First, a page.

Friday, January 04, 2008

Uh . . . and Prisons?

A five-year-old program that sends rookie police officers to crime hot spots in New York City has helped the city achieve the lowest homicide rate in 45 years and will be doubled in size in 2008, police officials say.

New York police said there were 494 homicides last year, down from 596 in 2006 and the lowest since 548 in 1963 when the city began keeping records of the total number of murders.

When asked last week if there was a single reason for the decline in crime, Police Commissioner Ray Kelly cited Operation Impact, which sends rookie police officers to narrowly defined areas that have suffered from high crime, some no larger than a housing project or a shopping corridor.

Yeah, but rookies? Aren’t they just going to mess things up?

But Browne said using rookies has been key to the success of the program, which was launched in 2003.

"They're the most recently well-trained officers we have. These people are getting the best instruction in the country and when they get out, they know their stuff," Browne said.

But is it the increased number of cops? What about prison?

But critics say there is no evidence Operation Impact deserves the credit for the city's drop in crime.

"Every year that crime drops, the police take credit for the drop," said Andrew Karmen, a sociology professor at New York's John Jay College of Criminal Justice and author of a book on the city's declining homicide rate. "Nobody knows for sure why crime has come down."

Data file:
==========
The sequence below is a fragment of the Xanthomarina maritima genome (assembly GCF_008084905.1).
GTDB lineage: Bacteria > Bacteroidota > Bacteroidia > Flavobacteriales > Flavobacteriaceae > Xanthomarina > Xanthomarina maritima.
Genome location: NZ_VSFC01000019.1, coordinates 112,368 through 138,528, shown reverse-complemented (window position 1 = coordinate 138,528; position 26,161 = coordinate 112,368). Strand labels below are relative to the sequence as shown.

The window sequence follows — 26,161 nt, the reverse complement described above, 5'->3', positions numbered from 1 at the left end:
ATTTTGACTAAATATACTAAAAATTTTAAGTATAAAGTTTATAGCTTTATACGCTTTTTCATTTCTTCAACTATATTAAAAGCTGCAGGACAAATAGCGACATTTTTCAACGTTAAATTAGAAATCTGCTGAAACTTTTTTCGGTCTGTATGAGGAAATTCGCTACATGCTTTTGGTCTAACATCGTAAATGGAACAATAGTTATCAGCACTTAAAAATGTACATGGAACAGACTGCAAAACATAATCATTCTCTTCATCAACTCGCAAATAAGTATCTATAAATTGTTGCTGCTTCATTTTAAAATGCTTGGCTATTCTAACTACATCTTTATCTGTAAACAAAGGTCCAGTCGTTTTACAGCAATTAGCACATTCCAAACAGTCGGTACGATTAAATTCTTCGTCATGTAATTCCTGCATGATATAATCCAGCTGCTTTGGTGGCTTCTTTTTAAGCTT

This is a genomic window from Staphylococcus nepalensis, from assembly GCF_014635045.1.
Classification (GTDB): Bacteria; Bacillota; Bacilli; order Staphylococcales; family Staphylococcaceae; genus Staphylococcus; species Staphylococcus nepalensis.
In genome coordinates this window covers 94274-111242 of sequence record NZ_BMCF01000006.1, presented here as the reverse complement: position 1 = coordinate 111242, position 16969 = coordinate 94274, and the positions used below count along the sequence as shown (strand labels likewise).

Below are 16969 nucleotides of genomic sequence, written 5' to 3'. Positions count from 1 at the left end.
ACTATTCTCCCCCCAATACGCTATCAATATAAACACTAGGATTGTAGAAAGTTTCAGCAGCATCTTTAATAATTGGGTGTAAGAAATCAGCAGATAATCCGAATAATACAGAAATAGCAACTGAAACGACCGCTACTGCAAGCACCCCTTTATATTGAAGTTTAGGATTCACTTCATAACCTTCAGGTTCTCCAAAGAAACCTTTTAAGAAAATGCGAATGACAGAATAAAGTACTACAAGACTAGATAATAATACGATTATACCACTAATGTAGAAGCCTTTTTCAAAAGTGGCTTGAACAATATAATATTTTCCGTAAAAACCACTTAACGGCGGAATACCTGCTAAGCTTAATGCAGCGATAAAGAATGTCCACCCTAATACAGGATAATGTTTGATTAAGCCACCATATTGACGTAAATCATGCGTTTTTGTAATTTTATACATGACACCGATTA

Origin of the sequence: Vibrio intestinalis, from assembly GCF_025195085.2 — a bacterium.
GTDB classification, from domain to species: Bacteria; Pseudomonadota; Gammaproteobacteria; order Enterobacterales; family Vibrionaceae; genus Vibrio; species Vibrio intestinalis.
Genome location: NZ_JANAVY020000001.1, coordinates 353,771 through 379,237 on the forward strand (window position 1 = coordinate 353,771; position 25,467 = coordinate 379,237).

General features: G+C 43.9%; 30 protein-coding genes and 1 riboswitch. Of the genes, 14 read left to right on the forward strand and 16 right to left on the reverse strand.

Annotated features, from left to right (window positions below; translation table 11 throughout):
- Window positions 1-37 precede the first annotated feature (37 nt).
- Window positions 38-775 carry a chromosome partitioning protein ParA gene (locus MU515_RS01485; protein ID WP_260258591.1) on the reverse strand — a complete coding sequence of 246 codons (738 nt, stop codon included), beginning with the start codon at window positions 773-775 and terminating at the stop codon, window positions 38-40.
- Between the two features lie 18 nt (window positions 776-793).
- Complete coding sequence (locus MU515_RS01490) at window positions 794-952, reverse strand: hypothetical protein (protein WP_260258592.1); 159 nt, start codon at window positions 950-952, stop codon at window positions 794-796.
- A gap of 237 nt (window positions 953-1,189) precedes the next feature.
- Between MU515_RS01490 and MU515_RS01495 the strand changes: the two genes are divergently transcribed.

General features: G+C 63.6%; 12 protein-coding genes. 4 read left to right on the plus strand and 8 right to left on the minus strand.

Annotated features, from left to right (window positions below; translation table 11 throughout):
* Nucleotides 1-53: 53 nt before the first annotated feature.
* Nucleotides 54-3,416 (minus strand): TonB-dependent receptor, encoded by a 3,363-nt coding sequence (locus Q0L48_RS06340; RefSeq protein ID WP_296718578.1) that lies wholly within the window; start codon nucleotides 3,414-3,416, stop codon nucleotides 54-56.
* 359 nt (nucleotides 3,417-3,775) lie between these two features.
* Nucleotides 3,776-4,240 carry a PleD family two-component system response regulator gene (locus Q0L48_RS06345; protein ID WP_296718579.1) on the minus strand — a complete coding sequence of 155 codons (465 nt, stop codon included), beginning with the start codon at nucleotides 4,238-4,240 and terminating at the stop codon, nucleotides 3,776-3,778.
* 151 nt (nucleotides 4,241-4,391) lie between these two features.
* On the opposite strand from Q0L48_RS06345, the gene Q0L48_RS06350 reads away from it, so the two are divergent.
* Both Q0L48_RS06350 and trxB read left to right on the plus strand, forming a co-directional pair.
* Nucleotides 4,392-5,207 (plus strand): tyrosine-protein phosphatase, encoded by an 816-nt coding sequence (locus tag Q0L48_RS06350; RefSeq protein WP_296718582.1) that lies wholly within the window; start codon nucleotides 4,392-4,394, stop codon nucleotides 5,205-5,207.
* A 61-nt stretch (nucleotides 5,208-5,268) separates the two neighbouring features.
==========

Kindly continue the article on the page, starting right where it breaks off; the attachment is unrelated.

Karmen points to the end of the crack cocaine epidemic in the early 1990s, increased enrollment in city colleges, and a stronger economy as plausible explanations beyond police innovations.

No, no, I said “what about prison?” Wait. NY’s closing prisons. Something really strange is going on here. This Christian Science Monitor article says the difference may simply be which cities have the resources to put cops on the streets in the right places and which ones don’t in order to stop the increase in gang activity that a whole bunch of prisons don’t seem to be deterring. Maybe the cities with the homicide increases could have more resources if they weren’t being funneled to areas that aren’t deterring. This article points directly at the lack of police as a major contributor in Detroit, and Bill Bratton is warning of the same in LA (h/t Crime and Justice News). But, but that would contradict the last three decades of corrections sentencing. So it must be fantasy. I need to lie down.

No comments: